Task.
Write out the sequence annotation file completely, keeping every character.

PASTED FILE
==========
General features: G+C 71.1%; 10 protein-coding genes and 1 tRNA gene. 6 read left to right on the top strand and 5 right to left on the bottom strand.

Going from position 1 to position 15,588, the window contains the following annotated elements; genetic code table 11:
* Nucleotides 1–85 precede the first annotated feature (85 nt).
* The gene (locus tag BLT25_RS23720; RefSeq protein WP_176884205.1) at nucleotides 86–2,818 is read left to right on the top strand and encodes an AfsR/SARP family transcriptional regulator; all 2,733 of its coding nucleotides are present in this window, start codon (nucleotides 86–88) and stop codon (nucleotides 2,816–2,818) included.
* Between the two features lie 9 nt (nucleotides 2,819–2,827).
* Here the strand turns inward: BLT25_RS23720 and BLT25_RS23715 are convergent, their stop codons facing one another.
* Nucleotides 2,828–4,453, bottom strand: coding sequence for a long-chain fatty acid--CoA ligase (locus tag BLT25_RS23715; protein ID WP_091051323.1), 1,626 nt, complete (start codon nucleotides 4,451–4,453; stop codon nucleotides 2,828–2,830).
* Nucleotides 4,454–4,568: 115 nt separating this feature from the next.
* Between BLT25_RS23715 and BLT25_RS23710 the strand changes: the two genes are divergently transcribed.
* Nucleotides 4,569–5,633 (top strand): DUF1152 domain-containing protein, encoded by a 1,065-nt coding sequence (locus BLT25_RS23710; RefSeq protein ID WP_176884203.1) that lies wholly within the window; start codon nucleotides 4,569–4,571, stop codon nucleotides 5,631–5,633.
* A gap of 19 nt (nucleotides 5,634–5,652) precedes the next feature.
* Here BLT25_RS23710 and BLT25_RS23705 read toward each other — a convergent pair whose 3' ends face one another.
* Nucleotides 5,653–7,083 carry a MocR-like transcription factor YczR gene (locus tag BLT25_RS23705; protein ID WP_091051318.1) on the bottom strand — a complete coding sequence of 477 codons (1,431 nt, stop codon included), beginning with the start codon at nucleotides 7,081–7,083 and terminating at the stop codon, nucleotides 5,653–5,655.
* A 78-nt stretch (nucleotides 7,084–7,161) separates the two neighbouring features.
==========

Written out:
General features: G+C 71.1%; 10 protein-coding genes and 1 tRNA gene. 6 read left to right on the top strand and 5 right to left on the bottom strand.

Going from position 1 to position 15,588, the window contains the following annotated elements; genetic code table 11:
* Nucleotides 1–85 precede the first annotated feature (85 nt).
* The gene (locus tag BLT25_RS23720; RefSeq protein WP_176884205.1) at nucleotides 86–2,818 is read left to right on the top strand and encodes an AfsR/SARP family transcriptional regulator; all 2,733 of its coding nucleotides are present in this window, start codon (nucleotides 86–88) and stop codon (nucleotides 2,816–2,818) included.
* Between the two features lie 9 nt (nucleotides 2,819–2,827).
* Here the strand turns inward: BLT25_RS23720 and BLT25_RS23715 are convergent, their stop codons facing one another.
* Nucleotides 2,828–4,453, bottom strand: coding sequence for a long-chain fatty acid--CoA ligase (locus tag BLT25_RS23715; protein ID WP_091051323.1), 1,626 nt, complete (start codon nucleotides 4,451–4,453; stop codon nucleotides 2,828–2,830).
* Nucleotides 4,454–4,568: 115 nt separating this feature from the next.
* Between BLT25_RS23715 and BLT25_RS23710 the strand changes: the two genes are divergently transcribed.
* Nucleotides 4,569–5,633 (top strand): DUF1152 domain-containing protein, encoded by a 1,065-nt coding sequence (locus BLT25_RS23710; RefSeq protein ID WP_176884203.1) that lies wholly within the window; start codon nucleotides 4,569–4,571, stop codon nucleotides 5,631–5,633.
* A gap of 19 nt (nucleotides 5,634–5,652) precedes the next feature.
* Here BLT25_RS23710 and BLT25_RS23705 read toward each other — a convergent pair whose 3' ends face one another.
* Nucleotides 5,653–7,083 carry a MocR-like transcription factor YczR gene (locus tag BLT25_RS23705; protein ID WP_091051318.1) on the bottom strand — a complete coding sequence of 477 codons (1,431 nt, stop codon included), beginning with the start codon at nucleotides 7,081–7,083 and terminating at the stop codon, nucleotides 5,653–5,655.
* A 78-nt stretch (nucleotides 7,084–7,161) separates the two neighbouring features.